So, St Helens have lodged an appeal against Ben Barba’s 12-match drugs ban which has been transferred over to Super League from the NRL.
The club feel they have grounds to appeal as had Barba been caught taking non-performance enhancing drugs out-of-season in the UK, he would have escaped suspension.
However, we could be about to set a very dangerous precedent.
When Barba tested positive for cocaine use just four days after Cronulla’s 2016 Premiership triumph, he broke a strict NRL protocol.
The Sharks showed no hesitation in sacking their star full-back after he was handed a 12-game ban for the offence by the NRL.
Barba then checked himself into rehab and was prepared to serve the full punishment – he had no choice!
But soon after Rugby Union side Toulon came in and offered him a lifeline – in a different sport with no suspension to serve.
Four months later and after things didn’t quite work out in France, Barba looked at a return to league and in particular Super League.
St Helens, under new head coach Justin Holbrook, showed no hesitation and quickly signed Barba as a marquee player after he watched his new side impress at Magic Weekend.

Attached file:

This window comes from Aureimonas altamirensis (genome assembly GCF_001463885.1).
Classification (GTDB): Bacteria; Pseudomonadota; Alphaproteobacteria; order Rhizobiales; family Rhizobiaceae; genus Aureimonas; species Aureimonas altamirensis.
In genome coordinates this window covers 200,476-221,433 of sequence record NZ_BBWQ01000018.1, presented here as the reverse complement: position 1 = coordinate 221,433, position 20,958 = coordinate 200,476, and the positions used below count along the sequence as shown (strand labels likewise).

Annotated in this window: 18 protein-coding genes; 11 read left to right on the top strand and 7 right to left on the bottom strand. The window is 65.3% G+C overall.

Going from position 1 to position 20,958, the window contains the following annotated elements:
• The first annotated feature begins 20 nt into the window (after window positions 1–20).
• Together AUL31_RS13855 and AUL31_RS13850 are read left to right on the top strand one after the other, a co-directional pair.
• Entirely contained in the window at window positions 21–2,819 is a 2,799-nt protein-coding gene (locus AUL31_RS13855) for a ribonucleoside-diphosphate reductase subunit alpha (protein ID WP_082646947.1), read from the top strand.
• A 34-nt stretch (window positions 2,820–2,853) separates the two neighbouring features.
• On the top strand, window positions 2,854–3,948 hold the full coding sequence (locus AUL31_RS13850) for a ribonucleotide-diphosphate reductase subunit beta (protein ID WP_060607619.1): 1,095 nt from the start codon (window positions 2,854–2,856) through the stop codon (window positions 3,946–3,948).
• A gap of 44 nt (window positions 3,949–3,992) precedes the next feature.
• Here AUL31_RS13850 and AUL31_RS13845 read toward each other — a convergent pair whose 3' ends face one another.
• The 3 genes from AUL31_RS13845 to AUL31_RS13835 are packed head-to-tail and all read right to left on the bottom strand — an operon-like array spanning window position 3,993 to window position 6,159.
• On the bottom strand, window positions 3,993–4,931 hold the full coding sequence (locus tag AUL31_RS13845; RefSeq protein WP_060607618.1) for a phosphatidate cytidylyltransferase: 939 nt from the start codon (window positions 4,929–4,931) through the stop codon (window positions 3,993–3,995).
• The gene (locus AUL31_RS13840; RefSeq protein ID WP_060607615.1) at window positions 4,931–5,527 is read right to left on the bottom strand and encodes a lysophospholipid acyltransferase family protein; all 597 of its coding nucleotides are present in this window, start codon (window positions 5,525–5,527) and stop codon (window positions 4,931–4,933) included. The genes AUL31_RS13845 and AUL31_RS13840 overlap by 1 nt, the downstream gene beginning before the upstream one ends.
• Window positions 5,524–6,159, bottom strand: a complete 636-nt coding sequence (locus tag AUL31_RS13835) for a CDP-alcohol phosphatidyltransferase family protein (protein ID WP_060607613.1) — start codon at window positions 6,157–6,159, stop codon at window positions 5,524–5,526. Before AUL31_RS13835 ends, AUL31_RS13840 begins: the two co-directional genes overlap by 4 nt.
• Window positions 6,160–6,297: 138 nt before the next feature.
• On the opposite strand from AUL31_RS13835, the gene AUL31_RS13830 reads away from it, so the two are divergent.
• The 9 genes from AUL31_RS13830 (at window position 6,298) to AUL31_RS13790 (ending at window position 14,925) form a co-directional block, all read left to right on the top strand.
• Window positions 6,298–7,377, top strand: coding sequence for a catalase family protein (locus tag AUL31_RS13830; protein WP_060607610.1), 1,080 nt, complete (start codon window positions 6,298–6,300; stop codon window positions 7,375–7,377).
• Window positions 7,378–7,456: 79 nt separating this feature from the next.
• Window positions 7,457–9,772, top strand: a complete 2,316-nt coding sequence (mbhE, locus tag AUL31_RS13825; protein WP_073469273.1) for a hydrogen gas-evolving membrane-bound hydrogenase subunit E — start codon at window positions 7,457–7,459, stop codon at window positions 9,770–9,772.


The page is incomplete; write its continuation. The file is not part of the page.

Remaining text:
He started training with the Saints on Monday and will have his appeal heard next week by an Independent Operational Rules Tribunal.
Despite an RFL spokesman stating in January that any NRL drugs ban would be carried over into Super League, it now looks as though there may be a loophole.
Although the RFL recognised the NRL ban, the hearing will be taking place under the governing body’s Operational Rules.
This could mean that because Barba was caught taking non-performance enhancing drugs out-of-season in the UK, he could walk away scot-free in Super League.
If the 28-year-old is given the all clear then I, like many, will be left wondering what kind of example we are trying to set in our sport.
When it comes to enforcing each competition’s bans, the NRL and Super League have always held a ‘gentlemen’s agreement.’
“The NRL and the RFL recognise each other’s suspensions and we believe the English rugby league will seek to enforce the ban,” an NRL spokesman said.
Despite this, I’m left worried that the RFL are considering an appeal against a player who was clearly found guilty of taking cocaine.
We risk putting the integrity of our sport in jeopardy by allowing someone who has clearly broke one of the strictest rules in our game.
If Barba walks away with no ban next week, we will be set a very bad example for children who want to play Rugby League in this country.
We just have to hope that, for once, common sense prevails.